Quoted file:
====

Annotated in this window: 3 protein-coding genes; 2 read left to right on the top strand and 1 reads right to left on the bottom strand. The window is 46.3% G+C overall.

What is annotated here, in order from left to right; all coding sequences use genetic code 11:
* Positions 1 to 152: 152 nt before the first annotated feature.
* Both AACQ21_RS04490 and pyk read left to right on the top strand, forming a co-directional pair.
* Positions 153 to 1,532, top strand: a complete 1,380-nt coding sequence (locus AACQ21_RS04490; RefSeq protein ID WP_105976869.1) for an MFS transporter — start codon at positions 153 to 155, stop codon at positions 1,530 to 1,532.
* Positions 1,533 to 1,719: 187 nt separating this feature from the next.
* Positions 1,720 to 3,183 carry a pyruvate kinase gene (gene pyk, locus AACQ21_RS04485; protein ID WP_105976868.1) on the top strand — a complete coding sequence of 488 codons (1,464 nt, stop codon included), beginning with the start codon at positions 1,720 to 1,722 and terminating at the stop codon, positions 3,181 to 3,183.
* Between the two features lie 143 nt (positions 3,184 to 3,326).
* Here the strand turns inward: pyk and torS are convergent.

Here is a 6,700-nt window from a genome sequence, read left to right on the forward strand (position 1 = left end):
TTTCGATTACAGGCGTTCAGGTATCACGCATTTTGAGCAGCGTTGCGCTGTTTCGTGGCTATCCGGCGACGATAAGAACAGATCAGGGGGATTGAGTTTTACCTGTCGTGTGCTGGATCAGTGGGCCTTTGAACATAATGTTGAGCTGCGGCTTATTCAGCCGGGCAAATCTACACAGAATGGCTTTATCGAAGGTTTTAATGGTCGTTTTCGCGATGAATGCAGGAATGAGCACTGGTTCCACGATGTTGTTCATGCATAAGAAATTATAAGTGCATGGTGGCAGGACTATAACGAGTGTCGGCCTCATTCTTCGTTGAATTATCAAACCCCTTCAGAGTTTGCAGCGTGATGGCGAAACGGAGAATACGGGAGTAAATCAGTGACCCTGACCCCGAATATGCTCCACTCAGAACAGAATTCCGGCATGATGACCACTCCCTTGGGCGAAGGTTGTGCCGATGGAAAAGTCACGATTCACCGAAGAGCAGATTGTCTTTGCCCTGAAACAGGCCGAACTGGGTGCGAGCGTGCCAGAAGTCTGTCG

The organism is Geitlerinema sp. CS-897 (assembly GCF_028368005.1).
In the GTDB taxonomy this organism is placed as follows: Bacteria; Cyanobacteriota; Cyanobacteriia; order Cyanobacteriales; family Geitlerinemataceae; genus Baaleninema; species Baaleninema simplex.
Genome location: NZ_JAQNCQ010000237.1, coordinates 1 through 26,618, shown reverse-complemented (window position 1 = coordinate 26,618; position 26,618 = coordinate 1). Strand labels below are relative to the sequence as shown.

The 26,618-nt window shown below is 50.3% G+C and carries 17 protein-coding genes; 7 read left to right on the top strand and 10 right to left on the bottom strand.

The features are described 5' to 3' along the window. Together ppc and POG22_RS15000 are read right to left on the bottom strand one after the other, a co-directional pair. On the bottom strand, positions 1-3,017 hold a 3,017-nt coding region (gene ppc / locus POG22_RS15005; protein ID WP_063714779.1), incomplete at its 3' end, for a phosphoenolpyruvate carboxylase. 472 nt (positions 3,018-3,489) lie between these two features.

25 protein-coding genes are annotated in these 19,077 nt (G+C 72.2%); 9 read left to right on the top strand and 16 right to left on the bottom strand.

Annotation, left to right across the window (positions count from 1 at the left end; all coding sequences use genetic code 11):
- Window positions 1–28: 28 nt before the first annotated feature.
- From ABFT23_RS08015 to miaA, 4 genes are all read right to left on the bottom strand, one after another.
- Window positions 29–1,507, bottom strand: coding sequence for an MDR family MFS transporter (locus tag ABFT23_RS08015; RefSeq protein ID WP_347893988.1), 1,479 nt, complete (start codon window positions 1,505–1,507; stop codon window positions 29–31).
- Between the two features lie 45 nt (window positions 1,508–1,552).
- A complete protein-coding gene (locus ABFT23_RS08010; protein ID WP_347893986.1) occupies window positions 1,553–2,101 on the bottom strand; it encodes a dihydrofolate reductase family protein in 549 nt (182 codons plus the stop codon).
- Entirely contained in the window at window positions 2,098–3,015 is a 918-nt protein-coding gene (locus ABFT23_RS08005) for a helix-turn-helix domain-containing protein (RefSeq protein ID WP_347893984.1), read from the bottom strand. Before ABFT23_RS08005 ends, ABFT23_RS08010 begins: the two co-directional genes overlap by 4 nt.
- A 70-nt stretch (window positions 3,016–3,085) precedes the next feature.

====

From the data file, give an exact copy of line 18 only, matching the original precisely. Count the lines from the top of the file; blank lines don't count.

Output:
Annotation, left to right across the window (positions count from 1 at the left end; all coding sequences use genetic code 11):